In our experience, date and acquaintance rape can be as traumatic for a survivor as rape by a stranger. Imagine how hard it would be to trust anyone after being raped by someone you thought was a friend.

Imagine how difficult it would be to see your rapist at work every day because you thought no-one would believe you if you told.

Corrective Rape:

Corrective rape is a term used to denote incidents where lesbians are raped as a punishment for their sexuality and to “cure” them. It is therefore a direct and targeted attack against a person’s sexuality and gender. According to an ActionAid report, women who have experienced “corrective rape” say that,

“verbal abuse before and during the rape focused on being ‘taught a lesson’ and being ‘shown how to be real women and what a real man tasted like’. In other words, women who choose not to identify as heterosexual are being victimised for being ‘abnormal’ for daring to step outside the boundaries of what their families, communities and wider society prescribe for them.” (2009: 12)

This is a blatant and violent expression of homophobia and has consequences for women in the aftermath of the incident(s), for example, women may call into question her sexuality and her identity.

The trauma experienced by women and girls following rape and/or sexual assault may manifest itself either immediately after the attack or, as xis frequently the case, some long time afterwards. Attacks affect all individuals differently, but many of the following are common in survivors:

Short Term

  • Physical injuries
  • Sexually transmitted diseases
  • Pregnancy
  • Feeling of powerlessness
  • Nightmares
  • Flashbacks
  • Fear
  • Guilt
  • Shame
  • Physical repulsion
  • Anger
  • Anxiety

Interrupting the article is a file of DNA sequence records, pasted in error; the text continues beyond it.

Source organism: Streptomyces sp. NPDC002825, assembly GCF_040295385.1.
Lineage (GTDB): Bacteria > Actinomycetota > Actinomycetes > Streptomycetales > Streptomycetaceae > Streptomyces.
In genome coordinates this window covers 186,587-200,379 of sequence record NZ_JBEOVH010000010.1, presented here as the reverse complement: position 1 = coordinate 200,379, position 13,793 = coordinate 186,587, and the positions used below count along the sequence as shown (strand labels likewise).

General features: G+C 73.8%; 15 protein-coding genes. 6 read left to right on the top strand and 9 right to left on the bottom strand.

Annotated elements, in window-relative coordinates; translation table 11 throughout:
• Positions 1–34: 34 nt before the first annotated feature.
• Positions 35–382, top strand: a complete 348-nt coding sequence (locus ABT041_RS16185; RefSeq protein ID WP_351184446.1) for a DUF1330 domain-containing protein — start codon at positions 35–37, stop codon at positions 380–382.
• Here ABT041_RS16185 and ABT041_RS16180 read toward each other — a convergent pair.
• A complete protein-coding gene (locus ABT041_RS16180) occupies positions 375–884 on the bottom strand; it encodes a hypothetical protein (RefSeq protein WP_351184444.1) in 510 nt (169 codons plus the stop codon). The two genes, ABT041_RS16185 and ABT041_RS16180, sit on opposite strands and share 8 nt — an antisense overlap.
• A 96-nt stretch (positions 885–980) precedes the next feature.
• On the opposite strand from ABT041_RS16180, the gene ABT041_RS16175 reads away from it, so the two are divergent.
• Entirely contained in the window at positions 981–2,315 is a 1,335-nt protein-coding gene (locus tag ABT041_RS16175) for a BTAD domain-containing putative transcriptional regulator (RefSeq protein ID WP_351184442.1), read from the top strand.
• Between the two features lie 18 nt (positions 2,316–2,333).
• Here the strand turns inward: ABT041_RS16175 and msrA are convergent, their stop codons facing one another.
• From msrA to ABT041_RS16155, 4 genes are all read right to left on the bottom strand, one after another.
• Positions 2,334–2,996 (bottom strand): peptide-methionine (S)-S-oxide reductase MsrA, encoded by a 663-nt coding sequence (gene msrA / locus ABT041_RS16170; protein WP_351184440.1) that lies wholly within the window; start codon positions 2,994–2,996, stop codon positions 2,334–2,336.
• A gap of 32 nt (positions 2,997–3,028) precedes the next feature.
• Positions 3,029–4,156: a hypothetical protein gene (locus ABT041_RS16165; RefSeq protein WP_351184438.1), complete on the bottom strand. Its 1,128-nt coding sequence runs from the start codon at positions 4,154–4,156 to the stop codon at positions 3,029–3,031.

• Despair
  • Terror
  • Rage
  • Numbness
  • Confusion
  • Loss of control
  • Sleeplessness
  • Self-blame

Obviously, some of these can persist for a very long time. Some can also develop into longer term effects on behaviour and emotional well-being.

Long Term

  • Obsessive-compulsive disorders
  • Depression
  • Anxiety and panic attacks
  • Self-harm
  • Para-suicide (this is when a person self-harms or makes a suicidal gesture but does not intent to kill themselves)
  • Promiscuity
  • Lack of self-esteem
  • Eating disorders
  • Sexual problems
  • Physical problems
  • Drug and alcohol abuse
  • Alienation and aloneness
  • Never able to trust anyone
  • Suicide

Possible reasons for Self-Injury

  • As a victim decides when or how to hurt themselves, it can be a way to feel as if they have some control over their lives. Physical pain can block out deeper, emotional pains.
  • It is a way of externally demonstrating inner pains.
  • It may be done as a punishment for their own guilt or shame.
  • It may be seen as a way of releasing the ‘evil’ inside.
  • It might be an attempt to hurt or destroy a ‘bad’ part of the self. Or another personality in cases of Multiple Personality Disorder.
  • It might cleanse or destroy a part of the body associated with the abuse.
  • It is sometimes a way of preventing overwhelming memories – the physical sensation of pain brings a victim back to the ‘here and now’ and saves them from having to confront painful memories.
  • Seeing your own blood or feeling your own pain is a way of proving to yourself that you are still alive. This can be especially important where abuse has left the victim emotionally numb.